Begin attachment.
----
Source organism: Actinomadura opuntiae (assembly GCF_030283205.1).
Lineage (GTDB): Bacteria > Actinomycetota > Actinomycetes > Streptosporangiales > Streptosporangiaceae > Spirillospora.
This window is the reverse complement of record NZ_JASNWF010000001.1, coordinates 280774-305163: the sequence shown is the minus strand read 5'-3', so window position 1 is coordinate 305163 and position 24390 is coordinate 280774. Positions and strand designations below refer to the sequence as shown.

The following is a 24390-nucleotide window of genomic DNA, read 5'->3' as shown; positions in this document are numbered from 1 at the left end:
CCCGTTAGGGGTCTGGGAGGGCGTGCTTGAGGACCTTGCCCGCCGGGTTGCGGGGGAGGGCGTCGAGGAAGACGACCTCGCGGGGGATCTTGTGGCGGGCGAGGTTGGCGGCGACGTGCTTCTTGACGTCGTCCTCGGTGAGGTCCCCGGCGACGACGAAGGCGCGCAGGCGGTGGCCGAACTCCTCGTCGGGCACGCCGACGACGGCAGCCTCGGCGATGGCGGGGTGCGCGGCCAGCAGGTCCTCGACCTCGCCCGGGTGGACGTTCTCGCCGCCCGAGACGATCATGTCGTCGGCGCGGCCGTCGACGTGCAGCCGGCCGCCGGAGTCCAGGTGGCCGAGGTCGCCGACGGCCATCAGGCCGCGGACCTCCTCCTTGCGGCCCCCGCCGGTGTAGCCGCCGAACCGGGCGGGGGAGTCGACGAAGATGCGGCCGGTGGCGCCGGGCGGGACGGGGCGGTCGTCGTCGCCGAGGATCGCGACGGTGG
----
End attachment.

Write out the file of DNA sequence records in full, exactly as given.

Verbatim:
Source organism: Actinomadura opuntiae (assembly GCF_030283205.1).
Lineage (GTDB): Bacteria > Actinomycetota > Actinomycetes > Streptosporangiales > Streptosporangiaceae > Spirillospora.
This window is the reverse complement of record NZ_JASNWF010000001.1, coordinates 280774-305163: the sequence shown is the minus strand read 5'-3', so window position 1 is coordinate 305163 and position 24390 is coordinate 280774. Positions and strand designations below refer to the sequence as shown.

The following is a 24390-nucleotide window of genomic DNA, read 5'->3' as shown; positions in this document are numbered from 1 at the left end:
CCCGTTAGGGGTCTGGGAGGGCGTGCTTGAGGACCTTGCCCGCCGGGTTGCGGGGGAGGGCGTCGAGGAAGACGACCTCGCGGGGGATCTTGTGGCGGGCGAGGTTGGCGGCGACGTGCTTCTTGACGTCGTCCTCGGTGAGGTCCCCGGCGACGACGAAGGCGCGCAGGCGGTGGCCGAACTCCTCGTCGGGCACGCCGACGACGGCAGCCTCGGCGATGGCGGGGTGCGCGGCCAGCAGGTCCTCGACCTCGCCCGGGTGGACGTTCTCGCCGCCCGAGACGATCATGTCGTCGGCGCGGCCGTCGACGTGCAGCCGGCCGCCGGAGTCCAGGTGGCCGAGGTCGCCGACGGCCATCAGGCCGCGGACCTCCTCCTTGCGGCCCCCGCCGGTGTAGCCGCCGAACCGGGCGGGGGAGTCGACGAAGATGCGGCCGGTGGCGCCGGGCGGGACGGGGCGGTCGTCGTCGCCGAGGATCGCGACGGTGG